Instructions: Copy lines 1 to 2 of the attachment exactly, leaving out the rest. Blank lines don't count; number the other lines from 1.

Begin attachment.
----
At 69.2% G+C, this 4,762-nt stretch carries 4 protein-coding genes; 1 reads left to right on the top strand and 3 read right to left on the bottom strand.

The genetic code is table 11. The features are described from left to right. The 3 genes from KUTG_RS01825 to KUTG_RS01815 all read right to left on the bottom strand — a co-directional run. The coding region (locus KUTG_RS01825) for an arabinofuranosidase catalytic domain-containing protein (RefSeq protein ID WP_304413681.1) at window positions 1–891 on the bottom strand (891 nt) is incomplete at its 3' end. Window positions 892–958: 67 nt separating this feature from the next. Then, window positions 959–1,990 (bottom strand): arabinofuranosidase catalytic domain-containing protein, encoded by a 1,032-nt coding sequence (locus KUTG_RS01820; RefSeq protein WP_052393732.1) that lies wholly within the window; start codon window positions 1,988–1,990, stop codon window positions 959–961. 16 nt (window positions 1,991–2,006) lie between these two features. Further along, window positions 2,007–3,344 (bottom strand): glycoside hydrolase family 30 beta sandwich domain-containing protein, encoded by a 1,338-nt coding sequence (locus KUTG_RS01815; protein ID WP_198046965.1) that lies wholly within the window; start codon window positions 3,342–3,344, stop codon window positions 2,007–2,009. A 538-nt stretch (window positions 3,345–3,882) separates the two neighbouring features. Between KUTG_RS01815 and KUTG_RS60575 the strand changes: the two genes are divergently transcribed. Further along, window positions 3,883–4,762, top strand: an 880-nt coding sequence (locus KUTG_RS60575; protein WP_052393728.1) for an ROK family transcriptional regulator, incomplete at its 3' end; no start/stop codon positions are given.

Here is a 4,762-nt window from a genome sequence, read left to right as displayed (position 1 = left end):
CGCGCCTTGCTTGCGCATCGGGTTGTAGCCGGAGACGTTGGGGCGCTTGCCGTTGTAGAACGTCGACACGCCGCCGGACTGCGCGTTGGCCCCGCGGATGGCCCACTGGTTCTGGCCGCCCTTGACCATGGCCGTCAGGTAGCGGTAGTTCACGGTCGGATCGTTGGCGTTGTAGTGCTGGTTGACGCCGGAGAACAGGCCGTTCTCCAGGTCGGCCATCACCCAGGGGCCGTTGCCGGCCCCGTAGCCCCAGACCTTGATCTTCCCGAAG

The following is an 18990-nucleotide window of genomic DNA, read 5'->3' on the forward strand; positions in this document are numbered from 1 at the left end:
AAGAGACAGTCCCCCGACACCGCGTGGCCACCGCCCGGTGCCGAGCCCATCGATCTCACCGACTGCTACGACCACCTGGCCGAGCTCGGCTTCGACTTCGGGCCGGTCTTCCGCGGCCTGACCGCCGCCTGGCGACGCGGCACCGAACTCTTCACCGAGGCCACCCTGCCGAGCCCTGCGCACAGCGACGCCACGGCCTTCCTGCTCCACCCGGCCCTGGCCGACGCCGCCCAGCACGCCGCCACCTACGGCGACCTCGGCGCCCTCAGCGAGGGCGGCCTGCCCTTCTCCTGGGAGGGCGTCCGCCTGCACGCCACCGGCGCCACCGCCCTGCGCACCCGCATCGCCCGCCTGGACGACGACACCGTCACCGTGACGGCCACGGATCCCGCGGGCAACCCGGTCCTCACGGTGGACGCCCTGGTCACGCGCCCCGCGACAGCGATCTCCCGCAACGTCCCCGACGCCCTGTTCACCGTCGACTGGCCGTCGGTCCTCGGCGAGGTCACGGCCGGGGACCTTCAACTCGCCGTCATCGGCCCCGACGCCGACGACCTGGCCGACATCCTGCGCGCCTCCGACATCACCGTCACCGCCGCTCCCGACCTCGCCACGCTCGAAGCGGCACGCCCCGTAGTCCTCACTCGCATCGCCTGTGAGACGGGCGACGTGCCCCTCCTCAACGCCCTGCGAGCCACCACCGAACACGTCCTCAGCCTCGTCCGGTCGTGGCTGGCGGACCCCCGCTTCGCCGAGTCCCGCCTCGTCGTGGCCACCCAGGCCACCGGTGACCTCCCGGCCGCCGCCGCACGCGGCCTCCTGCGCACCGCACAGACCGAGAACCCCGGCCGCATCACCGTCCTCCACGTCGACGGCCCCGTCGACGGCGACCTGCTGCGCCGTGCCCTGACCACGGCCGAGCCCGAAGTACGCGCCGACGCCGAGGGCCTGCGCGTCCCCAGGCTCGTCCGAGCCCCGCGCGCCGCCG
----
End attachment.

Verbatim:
At 69.2% G+C, this 4,762-nt stretch carries 4 protein-coding genes; 1 reads left to right on the top strand and 3 read right to left on the bottom strand.

The genetic code is table 11. The features are described from left to right. The 3 genes from KUTG_RS01825 to KUTG_RS01815 all read right to left on the bottom strand — a co-directional run. The coding region (locus KUTG_RS01825) for an arabinofuranosidase catalytic domain-containing protein (RefSeq protein ID WP_304413681.1) at window positions 1–891 on the bottom strand (891 nt) is incomplete at its 3' end. Window positions 892–958: 67 nt separating this feature from the next. Then, window positions 959–1,990 (bottom strand): arabinofuranosidase catalytic domain-containing protein, encoded by a 1,032-nt coding sequence (locus KUTG_RS01820; RefSeq protein WP_052393732.1) that lies wholly within the window; start codon window positions 1,988–1,990, stop codon window positions 959–961. 16 nt (window positions 1,991–2,006) lie between these two features. Further along, window positions 2,007–3,344 (bottom strand): glycoside hydrolase family 30 beta sandwich domain-containing protein, encoded by a 1,338-nt coding sequence (locus KUTG_RS01815; protein ID WP_198046965.1) that lies wholly within the window; start codon window positions 3,342–3,344, stop codon window positions 2,007–2,009. A 538-nt stretch (window positions 3,345–3,882) separates the two neighbouring features. Between KUTG_RS01815 and KUTG_RS60575 the strand changes: the two genes are divergently transcribed. Further along, window positions 3,883–4,762, top strand: an 880-nt coding sequence (locus KUTG_RS60575; protein WP_052393728.1) for an ROK family transcriptional regulator, incomplete at its 3' end; no start/stop codon positions are given.